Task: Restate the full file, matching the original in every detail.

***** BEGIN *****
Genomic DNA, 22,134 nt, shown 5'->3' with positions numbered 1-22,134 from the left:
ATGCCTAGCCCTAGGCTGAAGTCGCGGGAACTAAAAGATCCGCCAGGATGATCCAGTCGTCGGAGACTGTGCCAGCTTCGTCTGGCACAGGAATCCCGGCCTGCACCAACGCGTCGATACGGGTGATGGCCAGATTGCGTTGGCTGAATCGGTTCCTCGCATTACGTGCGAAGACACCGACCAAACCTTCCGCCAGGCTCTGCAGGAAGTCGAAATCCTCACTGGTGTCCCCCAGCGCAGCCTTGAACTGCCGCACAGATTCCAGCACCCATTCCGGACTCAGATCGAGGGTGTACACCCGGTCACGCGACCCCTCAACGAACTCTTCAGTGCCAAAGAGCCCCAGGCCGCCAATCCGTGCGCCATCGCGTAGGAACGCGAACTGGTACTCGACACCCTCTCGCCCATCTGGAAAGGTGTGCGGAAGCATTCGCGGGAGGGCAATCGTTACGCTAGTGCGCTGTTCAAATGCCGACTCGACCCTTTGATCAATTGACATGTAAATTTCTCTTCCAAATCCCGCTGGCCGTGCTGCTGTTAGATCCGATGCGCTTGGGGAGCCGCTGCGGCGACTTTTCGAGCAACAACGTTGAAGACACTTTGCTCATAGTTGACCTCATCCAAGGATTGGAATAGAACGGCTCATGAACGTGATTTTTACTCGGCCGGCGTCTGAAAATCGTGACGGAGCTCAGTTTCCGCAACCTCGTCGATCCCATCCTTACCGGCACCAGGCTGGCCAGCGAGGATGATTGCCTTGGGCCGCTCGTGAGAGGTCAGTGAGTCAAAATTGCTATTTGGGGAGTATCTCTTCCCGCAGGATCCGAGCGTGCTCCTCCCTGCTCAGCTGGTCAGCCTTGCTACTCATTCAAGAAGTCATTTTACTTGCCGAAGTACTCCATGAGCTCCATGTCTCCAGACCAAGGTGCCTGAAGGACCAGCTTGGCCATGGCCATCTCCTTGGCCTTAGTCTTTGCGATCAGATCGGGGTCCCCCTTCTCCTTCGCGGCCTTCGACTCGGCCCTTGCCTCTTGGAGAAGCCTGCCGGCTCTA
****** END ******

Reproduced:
Genomic DNA, 22,134 nt, shown 5'->3' with positions numbered 1-22,134 from the left:
ATGCCTAGCCCTAGGCTGAAGTCGCGGGAACTAAAAGATCCGCCAGGATGATCCAGTCGTCGGAGACTGTGCCAGCTTCGTCTGGCACAGGAATCCCGGCCTGCACCAACGCGTCGATACGGGTGATGGCCAGATTGCGTTGGCTGAATCGGTTCCTCGCATTACGTGCGAAGACACCGACCAAACCTTCCGCCAGGCTCTGCAGGAAGTCGAAATCCTCACTGGTGTCCCCCAGCGCAGCCTTGAACTGCCGCACAGATTCCAGCACCCATTCCGGACTCAGATCGAGGGTGTACACCCGGTCACGCGACCCCTCAACGAACTCTTCAGTGCCAAAGAGCCCCAGGCCGCCAATCCGTGCGCCATCGCGTAGGAACGCGAACTGGTACTCGACACCCTCTCGCCCATCTGGAAAGGTGTGCGGAAGCATTCGCGGGAGGGCAATCGTTACGCTAGTGCGCTGTTCAAATGCCGACTCGACCCTTTGATCAATTGACATGTAAATTTCTCTTCCAAATCCCGCTGGCCGTGCTGCTGTTAGATCCGATGCGCTTGGGGAGCCGCTGCGGCGACTTTTCGAGCAACAACGTTGAAGACACTTTGCTCATAGTTGACCTCATCCAAGGATTGGAATAGAACGGCTCATGAACGTGATTTTTACTCGGCCGGCGTCTGAAAATCGTGACGGAGCTCAGTTTCCGCAACCTCGTCGATCCCATCCTTACCGGCACCAGGCTGGCCAGCGAGGATGATTGCCTTGGGCCGCTCGTGAGAGGTCAGTGAGTCAAAATTGCTATTTGGGGAGTATCTCTTCCCGCAGGATCCGAGCGTGCTCCTCCCTGCTCAGCTGGTCAGCCTTGCTACTCATTCAAGAAGTCATTTTACTTGCCGAAGTACTCCATGAGCTCCATGTCTCCAGACCAAGGTGCCTGAAGGACCAGCTTGGCCATGGCCATCTCCTTGGCCTTAGTCTTTGCGATCAGATCGGGGTCCCCCTTCTCCTTCGCGGCCTTCGACTCGGCCCTTGCCTCTTGGAGAAGCCTGCCGGCTCTA